BY JULIENNE LAULER, DEEA ARIANA, ASHLEY AUGSBURGER, AND GABOR DEBRECZENI
Julienne Lauler, Deea Ariana, Ashley Augsburger, and Gabor Debreczeni are second-year MA students who recently traveled to Chennai, India to research urban service delivery as part of the International Development Practicum.
The most valuable lesson that we learned during our ten-day practicum trip to Chennai was that even the most well-thought-out plans can dramatically change throughout the research process – and that it’s the role of the researcher to figure out ways to acknowledge and adapt to this reality.
We arrived in Chennai prepared with a list of target interviewees, tailored survey instruments, and a detailed work plan for our daily activities. We had a clear idea of what information we wanted to collect, how we would collect it, and how our interview findings would fit into our larger practicum project. Our overarching goal was to understand how governments could use technology-driven citizen engagement to improve urban service delivery.
But things don’t work as smoothly in reality as they do on paper, and expected work plans devised in a study room in Nitze don’t necessarily translate into the Chennai context. Though we had held bi-weekly Skype calls with our client, Athena Infonomics, it wasn’t until we spoke with them in person, in Chennai, that we were able to conclusively define our research goals, finalize our surveys and devise our revamped ten-day research schedule.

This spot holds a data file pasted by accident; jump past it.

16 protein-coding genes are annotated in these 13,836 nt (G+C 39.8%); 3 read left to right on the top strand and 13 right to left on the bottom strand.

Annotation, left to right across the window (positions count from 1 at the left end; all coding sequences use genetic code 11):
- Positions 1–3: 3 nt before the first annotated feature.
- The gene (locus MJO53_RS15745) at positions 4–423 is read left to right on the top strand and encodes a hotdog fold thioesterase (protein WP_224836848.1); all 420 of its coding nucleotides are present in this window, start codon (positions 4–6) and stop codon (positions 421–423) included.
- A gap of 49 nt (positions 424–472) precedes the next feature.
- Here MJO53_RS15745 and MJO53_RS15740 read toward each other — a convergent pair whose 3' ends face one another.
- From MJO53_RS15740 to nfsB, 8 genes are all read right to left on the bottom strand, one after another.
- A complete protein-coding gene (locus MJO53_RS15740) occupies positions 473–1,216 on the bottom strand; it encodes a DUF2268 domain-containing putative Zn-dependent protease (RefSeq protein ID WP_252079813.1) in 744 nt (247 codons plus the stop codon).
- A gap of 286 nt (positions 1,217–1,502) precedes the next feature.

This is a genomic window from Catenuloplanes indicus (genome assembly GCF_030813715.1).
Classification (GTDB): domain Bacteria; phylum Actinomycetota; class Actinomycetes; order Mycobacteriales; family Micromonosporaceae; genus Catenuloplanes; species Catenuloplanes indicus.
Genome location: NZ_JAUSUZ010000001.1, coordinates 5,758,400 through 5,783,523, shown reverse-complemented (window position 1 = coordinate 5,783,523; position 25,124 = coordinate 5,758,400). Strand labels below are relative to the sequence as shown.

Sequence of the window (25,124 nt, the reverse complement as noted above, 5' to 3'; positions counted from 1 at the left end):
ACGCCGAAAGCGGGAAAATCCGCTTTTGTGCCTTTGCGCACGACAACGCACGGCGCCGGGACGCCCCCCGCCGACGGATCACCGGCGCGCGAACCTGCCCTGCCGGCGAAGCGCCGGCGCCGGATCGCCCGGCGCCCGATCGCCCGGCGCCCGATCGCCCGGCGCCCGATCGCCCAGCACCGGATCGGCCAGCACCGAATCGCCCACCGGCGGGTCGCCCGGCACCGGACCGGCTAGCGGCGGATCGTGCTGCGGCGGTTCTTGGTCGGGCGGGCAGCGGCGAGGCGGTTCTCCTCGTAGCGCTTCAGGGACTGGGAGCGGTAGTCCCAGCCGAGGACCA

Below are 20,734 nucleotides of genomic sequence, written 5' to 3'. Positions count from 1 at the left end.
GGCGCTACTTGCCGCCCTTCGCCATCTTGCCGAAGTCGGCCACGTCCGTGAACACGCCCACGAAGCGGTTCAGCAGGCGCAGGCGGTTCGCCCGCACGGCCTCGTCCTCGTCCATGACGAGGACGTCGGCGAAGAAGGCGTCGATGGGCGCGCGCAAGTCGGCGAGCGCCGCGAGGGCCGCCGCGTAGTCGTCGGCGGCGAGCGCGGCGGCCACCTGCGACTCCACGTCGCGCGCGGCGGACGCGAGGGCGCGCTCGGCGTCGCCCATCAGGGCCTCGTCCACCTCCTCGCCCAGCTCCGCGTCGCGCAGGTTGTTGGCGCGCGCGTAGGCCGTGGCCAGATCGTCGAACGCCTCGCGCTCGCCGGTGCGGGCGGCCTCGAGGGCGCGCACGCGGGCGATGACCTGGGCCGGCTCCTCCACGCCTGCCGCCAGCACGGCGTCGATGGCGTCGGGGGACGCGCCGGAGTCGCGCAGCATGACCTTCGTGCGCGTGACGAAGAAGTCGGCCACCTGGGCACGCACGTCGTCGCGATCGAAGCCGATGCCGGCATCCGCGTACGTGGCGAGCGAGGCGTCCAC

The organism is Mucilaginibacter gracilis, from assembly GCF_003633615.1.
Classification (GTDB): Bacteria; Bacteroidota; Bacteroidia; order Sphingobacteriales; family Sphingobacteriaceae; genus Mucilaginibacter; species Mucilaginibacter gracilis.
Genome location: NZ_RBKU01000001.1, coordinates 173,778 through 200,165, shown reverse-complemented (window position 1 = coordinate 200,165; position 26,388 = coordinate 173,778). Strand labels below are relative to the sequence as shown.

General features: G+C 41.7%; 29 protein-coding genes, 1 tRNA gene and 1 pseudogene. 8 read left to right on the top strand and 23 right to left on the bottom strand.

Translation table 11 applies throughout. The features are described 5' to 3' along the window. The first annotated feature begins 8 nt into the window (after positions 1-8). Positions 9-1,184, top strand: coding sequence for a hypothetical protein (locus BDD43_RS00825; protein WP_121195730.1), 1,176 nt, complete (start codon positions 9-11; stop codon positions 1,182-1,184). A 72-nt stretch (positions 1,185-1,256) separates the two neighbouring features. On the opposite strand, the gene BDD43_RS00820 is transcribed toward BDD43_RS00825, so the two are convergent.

The highly fluid nature of our project was epitomized by an experience we had at the Vellore Institute of Technology, a couple of hours drive from Chennai. At VIT, we had the opportunity to meet with a professor of sustainable development, who shared his perspective on using mobile apps for citizen engagement in Vellore.
He then introduced us to another professor, who he said would be helpful in answering additional questions about technology and citizen engagement. That brought us to our interview with a professor of renewable energy who spent nearly 30 minutes showing us around his workshop, which included solar-powered giraffe lamps (pictured) and golf carts, bathroom tiles made out of carbon dioxide, housing panels made from recycled trash, and a range of other planet-friendly innovations. It was fascinating, but had nothing to do with citizen engagement. Even our colleague from Athena whispered: “We are not in the right place.”
But faced with this (highly amusing) detour, we tried our best to stay on task and asked questions about how citizens are engaged when developing solar-powered street lamps and kitchen tiles. He told us that he once met a woman who was studying medicine at Johns Hopkins University. In the end, the interview did not directly support our work, but it demonstrated the flexibility required of researchers, and gave us a good story to tell in hindsight.